Exploring in-service teachers' knowledge of teaching literacy using braille to Grade R visually impaired learners.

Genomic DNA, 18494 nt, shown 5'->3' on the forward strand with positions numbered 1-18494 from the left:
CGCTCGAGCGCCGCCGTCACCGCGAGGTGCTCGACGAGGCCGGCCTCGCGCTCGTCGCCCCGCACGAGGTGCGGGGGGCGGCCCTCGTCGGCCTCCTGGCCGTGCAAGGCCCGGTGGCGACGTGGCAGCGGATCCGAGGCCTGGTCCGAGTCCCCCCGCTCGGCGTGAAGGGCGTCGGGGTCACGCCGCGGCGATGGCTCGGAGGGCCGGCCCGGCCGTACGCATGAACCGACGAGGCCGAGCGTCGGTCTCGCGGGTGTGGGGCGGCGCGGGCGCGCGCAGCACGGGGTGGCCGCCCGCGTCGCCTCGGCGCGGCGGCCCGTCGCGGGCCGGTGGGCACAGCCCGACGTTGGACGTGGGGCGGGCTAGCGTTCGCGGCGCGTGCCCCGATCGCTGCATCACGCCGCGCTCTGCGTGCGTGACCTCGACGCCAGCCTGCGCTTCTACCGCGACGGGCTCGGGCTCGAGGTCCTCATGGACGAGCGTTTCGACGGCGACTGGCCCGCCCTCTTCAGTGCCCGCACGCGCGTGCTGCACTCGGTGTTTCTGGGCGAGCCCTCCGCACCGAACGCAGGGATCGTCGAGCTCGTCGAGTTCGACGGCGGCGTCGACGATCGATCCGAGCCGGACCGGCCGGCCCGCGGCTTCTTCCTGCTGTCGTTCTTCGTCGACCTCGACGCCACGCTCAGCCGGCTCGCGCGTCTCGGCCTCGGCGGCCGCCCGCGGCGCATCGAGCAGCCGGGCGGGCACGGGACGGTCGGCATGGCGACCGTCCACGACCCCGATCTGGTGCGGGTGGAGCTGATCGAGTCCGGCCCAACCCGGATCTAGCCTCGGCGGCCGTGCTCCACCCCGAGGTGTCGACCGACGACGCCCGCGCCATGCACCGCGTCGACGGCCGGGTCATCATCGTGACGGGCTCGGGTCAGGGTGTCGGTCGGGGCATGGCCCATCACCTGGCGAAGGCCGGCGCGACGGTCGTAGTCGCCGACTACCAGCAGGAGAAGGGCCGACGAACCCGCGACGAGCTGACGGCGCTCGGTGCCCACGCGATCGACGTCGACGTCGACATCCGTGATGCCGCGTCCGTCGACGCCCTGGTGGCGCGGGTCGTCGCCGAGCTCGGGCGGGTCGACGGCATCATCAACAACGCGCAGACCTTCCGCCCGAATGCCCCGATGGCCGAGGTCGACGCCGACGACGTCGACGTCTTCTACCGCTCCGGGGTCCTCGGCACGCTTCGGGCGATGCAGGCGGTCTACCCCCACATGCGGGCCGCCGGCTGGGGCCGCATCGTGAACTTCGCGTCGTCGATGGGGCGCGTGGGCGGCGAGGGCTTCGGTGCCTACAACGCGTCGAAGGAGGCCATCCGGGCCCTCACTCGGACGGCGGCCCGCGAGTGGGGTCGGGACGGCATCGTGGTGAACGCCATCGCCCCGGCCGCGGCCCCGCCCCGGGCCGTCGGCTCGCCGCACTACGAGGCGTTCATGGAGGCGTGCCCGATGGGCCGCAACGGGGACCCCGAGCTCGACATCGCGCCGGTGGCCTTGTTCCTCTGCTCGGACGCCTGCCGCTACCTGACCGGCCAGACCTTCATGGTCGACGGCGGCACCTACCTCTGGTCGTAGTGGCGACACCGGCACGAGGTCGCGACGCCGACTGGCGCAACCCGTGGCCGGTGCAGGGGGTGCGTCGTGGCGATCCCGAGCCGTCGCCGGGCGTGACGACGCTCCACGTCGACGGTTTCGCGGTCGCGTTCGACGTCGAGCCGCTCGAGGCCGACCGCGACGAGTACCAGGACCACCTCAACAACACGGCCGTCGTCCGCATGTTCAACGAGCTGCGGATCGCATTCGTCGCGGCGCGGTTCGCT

Teaching Literacy as a Learning Area is a compulsory and one of the most complex learning areas that every Grade R teacher should execute within the Foundation Phase years of schooling. This execution is regarded as complex and demanding when teaching sighted learners; however, it becomes even more complex if the teacher has to teach Literacy to visually impaired Grade R learners. In light of this complexity, researchers have endeavoured to explore the technological, pedagogical and content knowledge that teachers should possess for the effective teaching of Literacy in Foundation Phase classrooms. Efforts have been made to explore and illuminate the use of technological tools such Braille in order to understand their requirements in terms of content knowledge, pedagogical knowledge and pedagogical content strategies. It was in this context that this study explored in-service teachers’ knowledge of using Braille and skills to teach Literacy to visually impaired Grade R learners. Understanding the different kinds of knowledge these teachers had was essential for comprehending how they integrated different teacher ‘knowledges’ in teaching literacy skills to Grade R learners who are visually impaired. It was overtly clear that such complex situations call for specialised teacher knowledge as well as their commitment to alleviate illiteracy among learners who are visually impaired. The study was conducted in a school in Maseru, Lesotho and employed a qualitative case study approach. Three in-service teachers teaching Grade R learners who were visually impaired were purposively sampled. An interpretive paradigm was adopted for this study in order to understand how the participants interpreted their world and their encounters. Data were generated through semi-structured interviews and structured classroom observations during the teaching of literacy. Document analysis was also conducted in order to understand how the participants’ daily work plans, lesson plans, assessment activities and recordings were planned and structured. The findings revealed that some teachers exhibited good knowledge of technology, although they somehow failed to integrate the use of Braille and literacy teaching. The participants seemed to teach Braille as a ‘standalone’ subject, whereas it is supposed to be integrated with other subjects as well as with literacy teaching. This study can be replicated in a wider area and in different contexts. The study concluded that in-service teachers showed limited knowledge of some of the domains of teaching literacy to Grade R learners who are visually impaired.